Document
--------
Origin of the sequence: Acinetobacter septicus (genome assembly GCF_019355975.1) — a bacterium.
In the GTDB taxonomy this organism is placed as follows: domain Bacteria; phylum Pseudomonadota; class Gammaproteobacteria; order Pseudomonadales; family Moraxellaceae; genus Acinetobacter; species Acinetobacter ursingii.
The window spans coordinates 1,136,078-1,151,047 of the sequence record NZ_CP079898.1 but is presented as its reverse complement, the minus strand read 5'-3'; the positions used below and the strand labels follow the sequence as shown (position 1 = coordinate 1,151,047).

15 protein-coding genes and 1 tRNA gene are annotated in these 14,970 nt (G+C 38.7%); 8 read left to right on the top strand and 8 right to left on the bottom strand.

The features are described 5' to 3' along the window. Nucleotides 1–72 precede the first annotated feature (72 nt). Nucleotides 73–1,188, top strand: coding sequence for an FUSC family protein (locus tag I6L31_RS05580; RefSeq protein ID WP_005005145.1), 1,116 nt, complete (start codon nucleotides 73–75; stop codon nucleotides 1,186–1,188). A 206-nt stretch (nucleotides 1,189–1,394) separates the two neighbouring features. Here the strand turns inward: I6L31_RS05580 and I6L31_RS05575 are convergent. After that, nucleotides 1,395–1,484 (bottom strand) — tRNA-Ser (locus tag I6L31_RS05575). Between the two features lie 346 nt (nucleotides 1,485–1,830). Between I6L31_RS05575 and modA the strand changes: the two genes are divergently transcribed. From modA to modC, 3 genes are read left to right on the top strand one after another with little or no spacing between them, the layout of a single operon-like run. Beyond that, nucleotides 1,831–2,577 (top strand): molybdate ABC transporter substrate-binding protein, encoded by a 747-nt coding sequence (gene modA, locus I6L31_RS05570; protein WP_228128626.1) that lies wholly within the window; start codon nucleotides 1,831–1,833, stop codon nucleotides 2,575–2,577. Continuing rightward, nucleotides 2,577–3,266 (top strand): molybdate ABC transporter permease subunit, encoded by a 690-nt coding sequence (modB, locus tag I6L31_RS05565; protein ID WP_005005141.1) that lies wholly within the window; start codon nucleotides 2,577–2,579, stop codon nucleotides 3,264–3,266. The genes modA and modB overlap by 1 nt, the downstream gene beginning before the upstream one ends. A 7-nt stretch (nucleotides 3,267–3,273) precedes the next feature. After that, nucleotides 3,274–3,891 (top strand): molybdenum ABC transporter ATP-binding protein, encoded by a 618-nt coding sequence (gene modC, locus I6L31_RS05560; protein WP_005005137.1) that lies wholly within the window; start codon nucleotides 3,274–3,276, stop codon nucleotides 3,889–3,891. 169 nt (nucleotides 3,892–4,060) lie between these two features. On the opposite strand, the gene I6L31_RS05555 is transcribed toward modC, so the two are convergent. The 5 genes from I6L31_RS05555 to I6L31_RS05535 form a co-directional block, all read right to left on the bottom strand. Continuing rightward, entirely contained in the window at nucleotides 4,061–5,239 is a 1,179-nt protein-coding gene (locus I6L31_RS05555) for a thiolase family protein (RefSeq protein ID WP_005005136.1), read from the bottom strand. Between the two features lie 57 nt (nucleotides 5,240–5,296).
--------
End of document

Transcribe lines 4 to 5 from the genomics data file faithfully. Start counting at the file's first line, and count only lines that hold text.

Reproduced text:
15 protein-coding genes and 1 tRNA gene are annotated in these 14,970 nt (G+C 38.7%); 8 read left to right on the top strand and 8 right to left on the bottom strand.

The features are described 5' to 3' along the window. Nucleotides 1–72 precede the first annotated feature (72 nt). Nucleotides 73–1,188, top strand: coding sequence for an FUSC family protein (locus tag I6L31_RS05580; RefSeq protein ID WP_005005145.1), 1,116 nt, complete (start codon nucleotides 73–75; stop codon nucleotides 1,186–1,188). A 206-nt stretch (nucleotides 1,189–1,394) separates the two neighbouring features. Here the strand turns inward: I6L31_RS05580 and I6L31_RS05575 are convergent. After that, nucleotides 1,395–1,484 (bottom strand) — tRNA-Ser (locus tag I6L31_RS05575). Between the two features lie 346 nt (nucleotides 1,485–1,830). Between I6L31_RS05575 and modA the strand changes: the two genes are divergently transcribed. From modA to modC, 3 genes are read left to right on the top strand one after another with little or no spacing between them, the layout of a single operon-like run. Beyond that, nucleotides 1,831–2,577 (top strand): molybdate ABC transporter substrate-binding protein, encoded by a 747-nt coding sequence (gene modA, locus I6L31_RS05570; protein WP_228128626.1) that lies wholly within the window; start codon nucleotides 1,831–1,833, stop codon nucleotides 2,575–2,577. Continuing rightward, nucleotides 2,577–3,266 (top strand): molybdate ABC transporter permease subunit, encoded by a 690-nt coding sequence (modB, locus tag I6L31_RS05565; protein ID WP_005005141.1) that lies wholly within the window; start codon nucleotides 2,577–2,579, stop codon nucleotides 3,264–3,266. The genes modA and modB overlap by 1 nt, the downstream gene beginning before the upstream one ends. A 7-nt stretch (nucleotides 3,267–3,273) precedes the next feature. After that, nucleotides 3,274–3,891 (top strand): molybdenum ABC transporter ATP-binding protein, encoded by a 618-nt coding sequence (gene modC, locus I6L31_RS05560; protein WP_005005137.1) that lies wholly within the window; start codon nucleotides 3,274–3,276, stop codon nucleotides 3,889–3,891. 169 nt (nucleotides 3,892–4,060) lie between these two features. On the opposite strand, the gene I6L31_RS05555 is transcribed toward modC, so the two are convergent. The 5 genes from I6L31_RS05555 to I6L31_RS05535 form a co-directional block, all read right to left on the bottom strand. Continuing rightward, entirely contained in the window at nucleotides 4,061–5,239 is a 1,179-nt protein-coding gene (locus I6L31_RS05555) for a thiolase family protein (RefSeq protein ID WP_005005136.1), read from the bottom strand. Between the two features lie 57 nt (nucleotides 5,240–5,296).